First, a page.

Take the 2-minute tour ×
Stack Overflow is a question and answer site for professional and enthusiast programmers. It's 100% free, no registration required.

I have distributive DB architecture where data is stored in multiple SQL servers.

how can i do select/update/delete by running a single query. for example "select * from employees" should return data from all databases i have.

How can write single query which run across multiple SQL servers and gets a single consolidated view to my web server.

NOTE: Since the number of SQL servers may change at varied times so I am looking for something else than linked queries since managing the linked queries at scale( up or down) is a big pain

share|improve this question
    
by transaction i implied select/update/delete by running a single query. for example "select * from employees" should return data from all three databases. –  user72486 Dec 30 '09 at 16:16

4 Answers 4

Use TransactionScope.

If you open connections to different servers within the scope, the transaction will be escelated to a distributed transaction.

Example:

using (TransactionScope scope = new TransactionScope())
{
    conn1.Open(); //Open connection to db1
    conn2.Open(); //Open connection to db2

    // Don't forget to commit the transaction so it won't rollback
    scope.Complete()
}
share|improve this answer
    
btw, it is Complete(), not Commit() –  Marc Gravell Dec 30 '09 at 13:21
    
Thanks for the correction. Fixed. –  Oded Dec 30 '09 at 13:23
    
by transaction i implied select/update/delete by running a single query. for example "select * from employees" should return data from all three databases. –  user72486 Dec 30 '09 at 16:17
    
In SQL-Server this can be accomplished using linked server. You could then union selects from the different databases (the naming would be dbname.schema.owner.table –  Oded Dec 30 '09 at 18:34

To talk to different databases / connections, you'll need a distributed transaction via TransactionScope; fortunately, this is actually easier than db-transactions (although you need a reference to System.Transactions.dll):

using(TransactionScope tran = new TransactionScope()) {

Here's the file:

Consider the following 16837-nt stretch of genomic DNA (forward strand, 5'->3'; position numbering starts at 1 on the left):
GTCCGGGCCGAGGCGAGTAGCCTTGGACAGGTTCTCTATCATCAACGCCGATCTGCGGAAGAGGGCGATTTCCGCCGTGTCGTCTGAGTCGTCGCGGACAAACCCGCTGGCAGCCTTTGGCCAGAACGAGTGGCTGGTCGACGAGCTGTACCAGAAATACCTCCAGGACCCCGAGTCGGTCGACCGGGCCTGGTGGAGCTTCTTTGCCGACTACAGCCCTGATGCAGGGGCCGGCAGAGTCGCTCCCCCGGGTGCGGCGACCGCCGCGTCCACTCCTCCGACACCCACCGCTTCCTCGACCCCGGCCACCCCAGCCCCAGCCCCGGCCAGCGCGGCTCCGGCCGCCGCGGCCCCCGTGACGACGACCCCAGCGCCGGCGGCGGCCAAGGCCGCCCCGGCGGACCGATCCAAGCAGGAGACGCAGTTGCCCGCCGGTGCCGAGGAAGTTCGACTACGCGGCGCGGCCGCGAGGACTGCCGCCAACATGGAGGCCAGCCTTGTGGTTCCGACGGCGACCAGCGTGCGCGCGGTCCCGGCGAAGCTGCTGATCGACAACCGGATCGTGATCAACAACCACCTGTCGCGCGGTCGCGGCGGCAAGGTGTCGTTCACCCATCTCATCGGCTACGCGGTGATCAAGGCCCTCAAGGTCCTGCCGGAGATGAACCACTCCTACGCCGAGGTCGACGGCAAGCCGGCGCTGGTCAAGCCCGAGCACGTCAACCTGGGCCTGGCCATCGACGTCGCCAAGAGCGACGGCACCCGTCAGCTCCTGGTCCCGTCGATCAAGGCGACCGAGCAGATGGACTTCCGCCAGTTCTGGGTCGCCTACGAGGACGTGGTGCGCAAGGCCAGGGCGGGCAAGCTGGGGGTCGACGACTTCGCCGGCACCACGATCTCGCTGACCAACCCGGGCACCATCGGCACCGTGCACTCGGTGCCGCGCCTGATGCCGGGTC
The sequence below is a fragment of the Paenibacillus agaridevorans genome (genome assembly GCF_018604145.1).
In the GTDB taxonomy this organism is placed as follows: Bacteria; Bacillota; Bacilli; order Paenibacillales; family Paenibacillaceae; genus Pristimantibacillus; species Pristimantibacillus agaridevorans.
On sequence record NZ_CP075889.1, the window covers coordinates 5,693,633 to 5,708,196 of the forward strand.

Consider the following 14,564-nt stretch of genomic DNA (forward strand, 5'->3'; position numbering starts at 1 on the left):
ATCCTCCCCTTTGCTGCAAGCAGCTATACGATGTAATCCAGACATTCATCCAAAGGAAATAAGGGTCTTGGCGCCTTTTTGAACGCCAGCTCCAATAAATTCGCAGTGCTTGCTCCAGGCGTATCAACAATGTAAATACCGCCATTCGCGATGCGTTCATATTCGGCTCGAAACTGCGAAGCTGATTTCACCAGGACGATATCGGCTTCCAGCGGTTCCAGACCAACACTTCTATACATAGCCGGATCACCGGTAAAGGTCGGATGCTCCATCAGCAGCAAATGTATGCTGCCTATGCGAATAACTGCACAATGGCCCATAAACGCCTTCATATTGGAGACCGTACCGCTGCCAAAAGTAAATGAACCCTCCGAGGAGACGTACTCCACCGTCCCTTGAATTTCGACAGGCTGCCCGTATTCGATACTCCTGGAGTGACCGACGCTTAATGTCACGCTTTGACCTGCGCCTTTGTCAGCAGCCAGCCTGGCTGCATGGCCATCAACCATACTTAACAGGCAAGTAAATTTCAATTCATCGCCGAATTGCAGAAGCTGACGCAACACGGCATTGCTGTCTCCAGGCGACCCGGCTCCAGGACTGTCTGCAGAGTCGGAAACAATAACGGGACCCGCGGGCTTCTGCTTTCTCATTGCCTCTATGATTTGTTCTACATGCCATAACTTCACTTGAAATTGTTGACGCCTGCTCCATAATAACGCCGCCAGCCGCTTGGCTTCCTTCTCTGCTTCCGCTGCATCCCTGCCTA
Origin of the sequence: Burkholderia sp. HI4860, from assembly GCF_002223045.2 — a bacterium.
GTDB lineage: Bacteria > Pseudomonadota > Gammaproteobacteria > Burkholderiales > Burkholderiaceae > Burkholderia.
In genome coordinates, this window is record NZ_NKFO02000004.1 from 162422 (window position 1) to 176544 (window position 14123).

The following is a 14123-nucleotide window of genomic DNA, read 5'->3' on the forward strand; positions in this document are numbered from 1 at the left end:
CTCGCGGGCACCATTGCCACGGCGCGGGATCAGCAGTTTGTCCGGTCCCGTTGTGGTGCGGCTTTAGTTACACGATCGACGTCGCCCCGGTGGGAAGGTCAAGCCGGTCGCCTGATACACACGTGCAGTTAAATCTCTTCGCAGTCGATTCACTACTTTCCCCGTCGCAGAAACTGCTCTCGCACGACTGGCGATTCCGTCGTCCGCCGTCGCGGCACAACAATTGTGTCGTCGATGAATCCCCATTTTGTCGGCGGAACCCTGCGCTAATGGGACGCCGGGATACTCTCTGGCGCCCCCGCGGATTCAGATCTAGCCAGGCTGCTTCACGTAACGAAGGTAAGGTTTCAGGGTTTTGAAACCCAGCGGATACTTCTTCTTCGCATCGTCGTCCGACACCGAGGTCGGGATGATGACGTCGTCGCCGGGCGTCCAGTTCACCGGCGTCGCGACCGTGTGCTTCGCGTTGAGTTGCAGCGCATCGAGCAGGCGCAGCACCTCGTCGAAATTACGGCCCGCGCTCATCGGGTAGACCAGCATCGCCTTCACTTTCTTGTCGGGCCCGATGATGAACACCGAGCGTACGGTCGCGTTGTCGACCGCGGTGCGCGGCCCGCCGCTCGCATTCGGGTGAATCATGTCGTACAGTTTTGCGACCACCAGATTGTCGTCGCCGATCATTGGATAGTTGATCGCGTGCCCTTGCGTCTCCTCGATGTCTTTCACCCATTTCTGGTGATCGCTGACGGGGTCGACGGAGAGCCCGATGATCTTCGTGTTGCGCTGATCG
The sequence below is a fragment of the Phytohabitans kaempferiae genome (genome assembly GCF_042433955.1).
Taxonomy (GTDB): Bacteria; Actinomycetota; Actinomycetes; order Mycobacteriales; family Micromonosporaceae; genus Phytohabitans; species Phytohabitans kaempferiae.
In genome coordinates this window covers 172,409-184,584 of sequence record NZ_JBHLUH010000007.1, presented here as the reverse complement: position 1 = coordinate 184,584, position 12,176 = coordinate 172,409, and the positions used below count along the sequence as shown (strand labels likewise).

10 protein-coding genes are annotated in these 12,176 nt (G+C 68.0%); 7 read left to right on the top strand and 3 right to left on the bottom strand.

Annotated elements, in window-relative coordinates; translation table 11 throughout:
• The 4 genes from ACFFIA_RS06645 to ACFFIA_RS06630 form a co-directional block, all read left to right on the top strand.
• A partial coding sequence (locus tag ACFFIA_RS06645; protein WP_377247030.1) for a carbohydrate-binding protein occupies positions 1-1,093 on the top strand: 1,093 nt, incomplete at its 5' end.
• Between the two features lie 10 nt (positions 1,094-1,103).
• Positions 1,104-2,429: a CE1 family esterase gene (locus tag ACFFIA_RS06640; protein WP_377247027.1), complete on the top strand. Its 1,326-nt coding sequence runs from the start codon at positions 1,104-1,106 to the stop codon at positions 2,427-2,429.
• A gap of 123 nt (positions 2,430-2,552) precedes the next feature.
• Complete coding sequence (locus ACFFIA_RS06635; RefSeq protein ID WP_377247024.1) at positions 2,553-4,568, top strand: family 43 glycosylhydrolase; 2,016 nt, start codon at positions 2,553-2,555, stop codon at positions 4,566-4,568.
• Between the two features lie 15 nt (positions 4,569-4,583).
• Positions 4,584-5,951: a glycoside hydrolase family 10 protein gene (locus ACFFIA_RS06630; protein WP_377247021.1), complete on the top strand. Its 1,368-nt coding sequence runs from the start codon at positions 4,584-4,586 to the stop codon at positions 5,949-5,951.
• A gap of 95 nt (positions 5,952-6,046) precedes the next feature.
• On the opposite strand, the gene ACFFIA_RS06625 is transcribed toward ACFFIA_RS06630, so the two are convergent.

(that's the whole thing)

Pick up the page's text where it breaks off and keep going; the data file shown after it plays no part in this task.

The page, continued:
// lots of code talking to different databases / connections
    tran.Complete();
}

Additionally, TransactionScope nest naturally, and SqlConnection enlists automatically, making it really easy to use.

share|improve this answer
    
It's worth noting that to use distributed transactions with TransactionScope, you need to be using Windows 2000 or higher and have the Microsoft Distributed Transaction Controller (MSDTC) service running. –  Tragedian Dec 30 '09 at 13:27
    
by transaction i implied select/update/delete by running a single query. for example "select * from employees" should return data from all three databases. –  user72486 Dec 30 '09 at 16:17

The best solution here is to use a Virtual DBMS to blend your multiple back-ends into a single apparent backend -- so your query goes to the Virtual DBMS which then relays it appropriately to the actual data stores.

OpenLink Virtuoso is one option. Virtuoso opens connections to any ODBC-accessible (including JDBC-accessible, via an ODBC-to-JDBC Bridge) data source.

Your data consuming applications can connect to Virtuoso via ODBC, JDBC, OLE-DB, or ADO.NET as needed. All remote linked objects (Tables, Views, Stored Procedures, etc.) are available through all data access mechanisms.

While you can achieve similar results using the other techniques outlined here, those require the end user to know all about the back-end data structures, and to optimize queries themselves. With Virtuoso, a built-in Cost-based Optimizer will re-write queries to deliver the fastest possible results, with the least possible network traffic, based on the Virtual Schema constructed when you link in the remote objects.

I hope this helps!

Ted

ObDisclaimer: I work for OpenLink Software, but do not directly benefit from anyone choosing to use our products.

share|improve this answer
    
You should disclose your affiliation when recommending products produced by your employer. –  Andrew Medico Jul 3 at 19:04

You can't do what you're after with a single query unless you're willing to insert an intermediary of some kind, such as a SQL Express instance, that would mediate with the other servers, perhaps using SQL CLR. But that's messy.

It would be much easier to simply issue a bunch of async requests, and then merge the responses into a single DataTable (or equivalent) when they arrive. By using native ADO.NET style async calls, all queries can happen in parallel. You will of course need to use a lock while reading the data into a single DataTable.

share|improve this answer

Your Answer

 
discard

By posting your answer, you agree to the privacy policy and terms of service.

Not the answer you're looking for? Browse other questions tagged or ask your own question.